Sunday, February 12, 2012

Sitting on top of a volcano

Steam vents at the Craters of the Moon, Taupo
Here in New Zealand we are perched on a land mass where two continental plates collide. Below us, the friction and fracturing create tremendous heat and release the molten rock that lies beneath the crust.

When that magma contacts groundwater, the steam finds its way up to the surface in the form of vents and geysers and bubbling hot springs. They make up one of the tourist attractions around the two big islands. The Earth here shudders and moves. A year ago, hundreds of people were killed in Christchurch on the South Island when a major earthquake struck.

Craters of the Moon, Taupo
 Yesterday, Cindy and I hiked around the south part of the lake here in Rotorua, and sulfurous hot water came bubbling up along the shore and out in the lake. It smells like rotten eggs. The ducks and geese don't seem to mind. 

The unstable Earth

All of this heat and bubbling and shaking are just a reminder of how unstable the Earth is. We tend to think of our planet as something solid and unchanging. But since long before man appeared, it has been in a constant state of flux, with ice sheets descending from the poles and then receding, sea levels rising and falling, land masses migrating thousands of miles, mass extinctions of species and massive climate changes. The magnetic poles of the earth have flip-flopped dozens of times. In other words True North is a temporary thing.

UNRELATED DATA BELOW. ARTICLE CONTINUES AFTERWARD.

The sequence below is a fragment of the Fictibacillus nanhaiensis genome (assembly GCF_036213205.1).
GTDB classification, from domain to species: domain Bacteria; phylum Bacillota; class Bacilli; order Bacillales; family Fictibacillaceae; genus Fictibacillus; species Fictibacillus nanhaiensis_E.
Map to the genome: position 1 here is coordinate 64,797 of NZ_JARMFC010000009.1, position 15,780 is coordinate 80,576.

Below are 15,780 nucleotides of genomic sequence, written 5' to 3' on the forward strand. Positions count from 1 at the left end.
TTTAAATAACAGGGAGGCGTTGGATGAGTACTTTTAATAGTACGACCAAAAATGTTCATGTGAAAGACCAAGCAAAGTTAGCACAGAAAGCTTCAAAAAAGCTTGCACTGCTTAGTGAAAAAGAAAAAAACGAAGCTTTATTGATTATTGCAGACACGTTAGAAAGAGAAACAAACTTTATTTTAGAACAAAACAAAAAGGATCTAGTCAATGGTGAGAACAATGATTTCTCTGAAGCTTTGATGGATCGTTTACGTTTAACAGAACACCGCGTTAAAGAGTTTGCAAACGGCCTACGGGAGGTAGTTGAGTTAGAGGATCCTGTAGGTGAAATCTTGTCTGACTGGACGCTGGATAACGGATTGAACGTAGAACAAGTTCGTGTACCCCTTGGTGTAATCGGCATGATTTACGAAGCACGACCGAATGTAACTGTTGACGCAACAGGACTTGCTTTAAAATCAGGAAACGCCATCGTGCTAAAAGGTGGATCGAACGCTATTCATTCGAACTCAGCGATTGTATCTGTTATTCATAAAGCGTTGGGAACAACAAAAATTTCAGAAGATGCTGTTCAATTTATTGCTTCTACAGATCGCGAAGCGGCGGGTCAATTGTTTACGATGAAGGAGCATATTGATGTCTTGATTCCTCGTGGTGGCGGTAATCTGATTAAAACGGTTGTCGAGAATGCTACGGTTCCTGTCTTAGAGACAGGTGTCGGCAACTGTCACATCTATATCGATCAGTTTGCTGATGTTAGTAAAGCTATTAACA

You need look no further here than the limestone visible in the mountains. It was formed from sea floor deposits and is filled with shells of tiny marine animals. How did creatures from the sea floor end up in rock several thousand feet above sea level? The planet is in flux.

Historical geology with jokes

The writer Bill Bryson is known mainly for his humor, but he did a fascinating book about the origins of our planet, A Short History of Nearly Everything. It is an easy read in spite of its being about a subject guaranteed to intimidate those with science phobia, namely historical geology.

Bryson lingers for many pages on the geology of Yellowstone National Park, described as a thin layer of rock barely containing a molten caldron of magma that may explode at any time with many times more force than atomic weapons. It makes our human conflicts and technologies seem very small indeed.

Redwood Forest, Rotorua
As if we weren't already feeling small, we took a hike through the Redwood Forest in Rotorua. Even though these trees are not much more than 100 years old, they are massive. They represent one of the many species of plants and animals introduced into the New Zealand ecosystem, which had been isolated from the influence of man until about 800 years ago. 

New Zealand's forests have been stripped and restored a number of times, first by the Maori, then by the Europeans, now by industrialized harvesting. Still, New Zealand's government has created many reserves, parks and protected areas. The words that come to mind are green and clean. 

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